II. Discussion

Both petitions were filed pursuant to the Commission's Rule 261. That rule provides:

(a) Within thirty (30) days after issuance of a final decision or order by the Commission, any party may file a petition for reconsideration * * *. A petition will be subject to summary rejection unless it:

(1) Specifies that there has been a change in material fact or in applicable law, which change has occurred after issuance of the decision or order;

(2) Identifies a substantive error in material fact contained in the decision or order; or

(3) Addresses a finding, conclusion or other matter upon which the party has not previously had the opportunity to comment or which was not addressed in the briefs or arguments of any party. Petitions which merely elaborate upon or repeat arguments made prior to the decision or order will not be received. A petition shall be verified if verification of the original pleading is required and shall not operate as a stay of any rule or order of the Commission.

46 CFR 502.261(a).

We conclude that the two petitions have failed to meet any one of these standards. First, neither petition alleges that there has been a “change in material fact or in applicable law” subsequent to the issuance of the Commission's new rule. Neither petition cites an intervening judicial decision published subsequent to the issuance of the Commission's rule, nor to any alleged changes in material fact.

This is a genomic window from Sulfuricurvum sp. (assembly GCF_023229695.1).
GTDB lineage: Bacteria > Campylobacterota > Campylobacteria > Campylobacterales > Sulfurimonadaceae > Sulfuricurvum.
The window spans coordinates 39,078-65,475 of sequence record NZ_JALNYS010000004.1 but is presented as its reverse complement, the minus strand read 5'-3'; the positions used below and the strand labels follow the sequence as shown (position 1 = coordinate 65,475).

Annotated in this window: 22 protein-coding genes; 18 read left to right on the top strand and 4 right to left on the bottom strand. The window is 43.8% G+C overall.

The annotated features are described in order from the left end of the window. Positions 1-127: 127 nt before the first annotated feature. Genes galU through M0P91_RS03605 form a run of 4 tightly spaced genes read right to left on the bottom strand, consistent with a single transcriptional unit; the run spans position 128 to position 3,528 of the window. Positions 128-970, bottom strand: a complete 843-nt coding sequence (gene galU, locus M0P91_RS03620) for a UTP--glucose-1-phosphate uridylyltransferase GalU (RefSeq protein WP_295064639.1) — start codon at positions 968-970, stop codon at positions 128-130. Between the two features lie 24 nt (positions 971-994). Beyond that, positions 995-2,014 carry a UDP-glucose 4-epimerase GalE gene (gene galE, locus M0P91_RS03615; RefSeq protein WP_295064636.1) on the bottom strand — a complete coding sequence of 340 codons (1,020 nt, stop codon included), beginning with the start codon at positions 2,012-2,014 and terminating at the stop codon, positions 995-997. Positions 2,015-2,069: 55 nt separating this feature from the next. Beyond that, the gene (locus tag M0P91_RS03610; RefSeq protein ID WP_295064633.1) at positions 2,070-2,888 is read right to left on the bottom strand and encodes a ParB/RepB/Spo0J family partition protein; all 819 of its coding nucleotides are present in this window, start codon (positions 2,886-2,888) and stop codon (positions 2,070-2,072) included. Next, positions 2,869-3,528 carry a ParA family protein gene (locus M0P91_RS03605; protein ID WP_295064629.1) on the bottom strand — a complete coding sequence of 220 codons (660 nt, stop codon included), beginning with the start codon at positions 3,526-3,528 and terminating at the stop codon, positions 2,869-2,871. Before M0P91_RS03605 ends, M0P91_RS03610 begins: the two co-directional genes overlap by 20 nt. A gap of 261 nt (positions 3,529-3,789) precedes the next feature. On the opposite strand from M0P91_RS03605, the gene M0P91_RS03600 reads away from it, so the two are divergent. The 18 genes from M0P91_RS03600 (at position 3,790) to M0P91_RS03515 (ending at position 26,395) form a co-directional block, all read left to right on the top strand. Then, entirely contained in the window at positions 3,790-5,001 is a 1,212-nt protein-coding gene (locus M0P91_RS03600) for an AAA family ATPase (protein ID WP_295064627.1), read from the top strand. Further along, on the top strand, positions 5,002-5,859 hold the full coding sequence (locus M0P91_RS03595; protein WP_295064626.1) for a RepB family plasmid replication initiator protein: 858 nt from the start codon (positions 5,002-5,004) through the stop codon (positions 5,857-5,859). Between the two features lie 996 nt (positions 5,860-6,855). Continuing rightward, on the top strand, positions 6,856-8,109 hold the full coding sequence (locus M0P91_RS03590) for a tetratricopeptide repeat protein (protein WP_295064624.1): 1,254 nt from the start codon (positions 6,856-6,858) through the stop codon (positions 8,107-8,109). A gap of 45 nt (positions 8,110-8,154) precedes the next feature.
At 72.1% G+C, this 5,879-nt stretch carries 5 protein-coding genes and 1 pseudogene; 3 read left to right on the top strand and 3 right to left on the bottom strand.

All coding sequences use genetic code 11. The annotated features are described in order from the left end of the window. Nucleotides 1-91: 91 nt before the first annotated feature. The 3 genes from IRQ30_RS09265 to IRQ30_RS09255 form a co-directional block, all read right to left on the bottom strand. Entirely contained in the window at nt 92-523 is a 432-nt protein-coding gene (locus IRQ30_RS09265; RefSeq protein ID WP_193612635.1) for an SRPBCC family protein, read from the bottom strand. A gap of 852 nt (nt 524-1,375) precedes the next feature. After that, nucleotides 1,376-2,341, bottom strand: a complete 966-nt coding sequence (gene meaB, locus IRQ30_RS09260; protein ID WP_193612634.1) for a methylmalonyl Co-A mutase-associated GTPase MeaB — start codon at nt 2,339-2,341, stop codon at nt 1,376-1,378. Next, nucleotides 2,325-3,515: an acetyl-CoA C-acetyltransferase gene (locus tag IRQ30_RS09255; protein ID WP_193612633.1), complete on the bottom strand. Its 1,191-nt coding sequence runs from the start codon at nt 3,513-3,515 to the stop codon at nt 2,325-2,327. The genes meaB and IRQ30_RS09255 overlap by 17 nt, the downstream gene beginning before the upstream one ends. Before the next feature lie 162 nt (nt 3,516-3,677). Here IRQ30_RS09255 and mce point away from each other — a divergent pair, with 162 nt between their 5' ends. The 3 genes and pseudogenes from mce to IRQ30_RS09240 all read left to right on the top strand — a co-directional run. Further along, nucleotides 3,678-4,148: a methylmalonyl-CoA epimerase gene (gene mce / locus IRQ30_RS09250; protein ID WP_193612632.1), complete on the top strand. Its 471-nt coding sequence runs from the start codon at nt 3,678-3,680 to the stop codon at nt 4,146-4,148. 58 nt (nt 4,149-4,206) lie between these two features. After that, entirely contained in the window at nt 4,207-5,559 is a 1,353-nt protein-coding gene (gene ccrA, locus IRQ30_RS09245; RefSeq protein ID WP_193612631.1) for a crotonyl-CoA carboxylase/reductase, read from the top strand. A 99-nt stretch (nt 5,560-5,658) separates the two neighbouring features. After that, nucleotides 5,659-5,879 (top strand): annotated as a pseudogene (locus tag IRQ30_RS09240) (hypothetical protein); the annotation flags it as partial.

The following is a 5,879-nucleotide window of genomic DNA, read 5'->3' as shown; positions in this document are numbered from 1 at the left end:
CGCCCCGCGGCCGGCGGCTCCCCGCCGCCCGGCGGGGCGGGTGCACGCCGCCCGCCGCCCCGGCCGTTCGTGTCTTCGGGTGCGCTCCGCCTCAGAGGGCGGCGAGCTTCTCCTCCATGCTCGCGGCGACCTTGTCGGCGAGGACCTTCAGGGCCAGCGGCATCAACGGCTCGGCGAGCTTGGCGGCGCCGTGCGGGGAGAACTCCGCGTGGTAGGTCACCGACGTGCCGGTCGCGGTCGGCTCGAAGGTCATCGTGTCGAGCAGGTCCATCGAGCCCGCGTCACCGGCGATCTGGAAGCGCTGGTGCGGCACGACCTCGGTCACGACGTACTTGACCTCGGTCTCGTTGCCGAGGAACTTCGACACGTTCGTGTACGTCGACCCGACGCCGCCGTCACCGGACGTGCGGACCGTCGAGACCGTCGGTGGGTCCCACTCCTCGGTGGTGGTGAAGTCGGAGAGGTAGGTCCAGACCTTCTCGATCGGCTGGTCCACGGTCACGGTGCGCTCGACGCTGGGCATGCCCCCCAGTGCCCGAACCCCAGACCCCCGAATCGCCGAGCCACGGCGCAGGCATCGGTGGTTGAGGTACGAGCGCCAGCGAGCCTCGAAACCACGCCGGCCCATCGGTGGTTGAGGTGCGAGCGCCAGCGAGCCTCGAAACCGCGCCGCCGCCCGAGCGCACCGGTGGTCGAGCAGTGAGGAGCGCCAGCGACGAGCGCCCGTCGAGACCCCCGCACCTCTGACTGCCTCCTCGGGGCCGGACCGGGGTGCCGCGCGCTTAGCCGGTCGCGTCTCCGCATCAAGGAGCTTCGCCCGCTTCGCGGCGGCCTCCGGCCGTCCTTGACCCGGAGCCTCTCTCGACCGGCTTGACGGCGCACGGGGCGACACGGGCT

Second, neither petition seeks to identify “a substantive error in material fact” within the Commission's new rule. On the contrary, both petitions contend that the Commission reached an erroneous legal conclusion. As the text of Rule 261 makes clear, however, this is not an acceptable ground for seeking reconsideration.

Finally, neither ISA nor AISA contends that it did not have the opportunity to comment on any provision of the rule. Indeed, AISA even incorporates by reference its previously filed comments, in lieu of reiterating them. See AISA Petition at 2.

Pursuant to the standards of Rule 261, both petitions will be summarily rejected. See 46 CFR 502.261 (petitions failing to meet threshold standard for reconsideration “will be” summarily rejected). Both petitioners also request, if their petitions are deemed subject to summary rejection, that the Commission instead grant a waiver of Rule 261's requirements, pursuant to Rule 10. That rule provides: